Nov 15, 2011 (CIDRAP News) – New seasonal flu viruses can launch from one of many world urban centers, not just from tropical areas in Southeast and East Asia, as previously thought, a research group reported yesterday.
The international team of scientists also found that any of the urban centers can be the source of flu viruses for any other area. Their findings were published yesterday in an early online edition of Proceedings of the National Academy of Sciences (PNAS).
To gauge seasonal dynamics and migration patterns from 2003 to 2006, they analyzed RNA sequences of influenza A (H3N2) samples from Australia, Europe, Japan, New York State, New Zealand, and Southeast Asia. They also included 105 newly sequenced viruses from Hong Kong.
Phylogeographic analysis showed that flu virus populations in tropical Southeast Asia and Hong Kong had relatively low levels of genetic diversity and no seasonal fluctuations when compared with viruses responsible for outbreaks in more temperate regions.
They found high rates of viral migration between different urban centers, the group reported.
Gavin Smith, PhD, the study's senior author and associate professor of the Duke University–National University of Singapore (NUS) Program in Emerging Infectious Diseases, said in a press release that urban centers are a network connected by air travel, which can contribute to a series of flu epidemics that overlap in time.
He noted that other examples of global virus movement facilitated by air travel include the SARS epidemic and the 2009 H1N1 influenza pandemic.
Viral population persisted across time in Southeast Asia and Hong Kong, and infection patterns were influenced by viruses from temperate regions that have distinct flu seasons. "Larger regions with greater connectedness may potentially contribute more to the global diversity of influenza viruses circulating," he said.
According to the analysis, multiple lineages of a virus could seed yearly flu epidemics, with the ability of each region to function as a possible source.
Justin Bahl, PhD, lead author of the study and assistant professor in the Duke-NUS Program in Emerging Diseases, said in a press release that current flu strain selection strategies are generally effective, but that the group's findings might improve the process by shedding new light on virus migration and connections between regions.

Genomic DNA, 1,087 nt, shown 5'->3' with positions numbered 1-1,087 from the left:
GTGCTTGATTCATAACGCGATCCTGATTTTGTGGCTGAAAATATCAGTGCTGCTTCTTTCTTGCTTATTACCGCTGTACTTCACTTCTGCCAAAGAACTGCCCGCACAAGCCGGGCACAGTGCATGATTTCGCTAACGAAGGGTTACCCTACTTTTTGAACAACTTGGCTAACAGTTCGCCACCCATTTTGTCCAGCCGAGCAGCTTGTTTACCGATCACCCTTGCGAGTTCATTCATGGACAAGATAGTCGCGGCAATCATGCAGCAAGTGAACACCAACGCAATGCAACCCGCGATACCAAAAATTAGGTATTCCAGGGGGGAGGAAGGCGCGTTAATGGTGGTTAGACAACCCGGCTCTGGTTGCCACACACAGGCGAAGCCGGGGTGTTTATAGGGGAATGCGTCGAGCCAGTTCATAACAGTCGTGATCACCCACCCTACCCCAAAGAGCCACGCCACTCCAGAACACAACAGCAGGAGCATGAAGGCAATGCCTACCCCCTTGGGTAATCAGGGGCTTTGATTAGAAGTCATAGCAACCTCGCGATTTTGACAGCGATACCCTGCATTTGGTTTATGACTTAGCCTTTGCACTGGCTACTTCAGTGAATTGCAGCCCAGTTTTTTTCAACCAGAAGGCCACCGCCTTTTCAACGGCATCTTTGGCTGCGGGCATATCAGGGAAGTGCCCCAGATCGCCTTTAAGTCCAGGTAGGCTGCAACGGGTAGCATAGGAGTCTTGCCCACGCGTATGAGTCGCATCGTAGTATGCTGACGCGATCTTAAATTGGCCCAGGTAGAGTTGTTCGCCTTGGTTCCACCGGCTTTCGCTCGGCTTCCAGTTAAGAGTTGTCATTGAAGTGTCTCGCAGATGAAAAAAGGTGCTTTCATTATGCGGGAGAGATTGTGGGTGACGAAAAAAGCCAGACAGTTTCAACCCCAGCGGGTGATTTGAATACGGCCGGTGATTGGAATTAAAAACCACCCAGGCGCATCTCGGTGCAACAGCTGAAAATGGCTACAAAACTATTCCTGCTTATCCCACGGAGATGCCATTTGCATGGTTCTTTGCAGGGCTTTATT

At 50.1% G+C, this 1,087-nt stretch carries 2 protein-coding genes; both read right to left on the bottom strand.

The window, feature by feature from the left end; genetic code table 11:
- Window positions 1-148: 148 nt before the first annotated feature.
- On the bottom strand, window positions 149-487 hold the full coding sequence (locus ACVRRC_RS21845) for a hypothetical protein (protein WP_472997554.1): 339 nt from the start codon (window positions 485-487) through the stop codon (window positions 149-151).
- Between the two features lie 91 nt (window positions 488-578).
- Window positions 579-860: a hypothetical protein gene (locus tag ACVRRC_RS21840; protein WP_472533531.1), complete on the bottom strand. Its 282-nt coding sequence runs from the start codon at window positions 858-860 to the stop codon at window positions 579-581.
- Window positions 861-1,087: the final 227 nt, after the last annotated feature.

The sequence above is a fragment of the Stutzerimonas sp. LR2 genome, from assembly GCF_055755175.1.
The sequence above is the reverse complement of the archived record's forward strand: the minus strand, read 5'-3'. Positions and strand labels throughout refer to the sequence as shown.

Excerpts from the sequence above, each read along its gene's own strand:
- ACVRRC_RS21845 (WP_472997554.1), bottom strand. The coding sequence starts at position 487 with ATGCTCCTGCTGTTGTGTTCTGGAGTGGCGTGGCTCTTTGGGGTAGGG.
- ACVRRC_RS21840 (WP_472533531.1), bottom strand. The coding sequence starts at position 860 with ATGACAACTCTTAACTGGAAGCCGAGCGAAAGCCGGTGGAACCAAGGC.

The researchers say they plan to expand on their study by including new data from areas that currently have little or no genetic information available. Bahl said this work is part of a larger effort to better understand the patterns and mechanisms of respiratory virus transmission in humans.
Other studies over the years have proposed different theories regarding the spread of flu, including flu virus migration between the Northern and Southern hemispheres, from tropical areas, or from China. In 2008 a group from Cambridge University analyzed 13,000 H3N2 samples from six continents in 2002 to 2007 and suggested that new variants appear in Asian countries first.
The World Health Organization's (WHO's) flu vaccine selection advisers meet twice a year to recommend the three seasonal flu strains to include in upcoming seasonal flu vaccines. They meet in September to make the recommendation for the Southern Hemisphere and in February to issue the same type of guidance for the Northern Hemisphere. They base their decision on year-round analysis of virologic and epidemiologic data and surveillance forecasts.
In June 2010 the WHO held an information consultation to improve the influenza vaccine virus process. It will hold a follow-up meeting on the topic Dec 7 to Dec 9.
According to background materials on the meeting, experts are slated to discuss ways to improve surveillance data, new assays and modeling approaches, the relationships between virus characteristics and vaccine efficacy, and regulatory considerations. The agenda also notes that the group will discuss new bioinformatics tools for genetic analysis and vaccine virus selection.
Bahl J, Nelson MI, Chan KH, et al. Temporally structured metapopulation dynamics and persistence of influenza A H3N2 virus in humans. Proc Natl Acad Sci 2011 Nov 14 [Full text]
Nov 14 EurekAlert press release
Apr 16, 2008, CIDRAP News story "Study: new seasonal flu strains launch from Asia"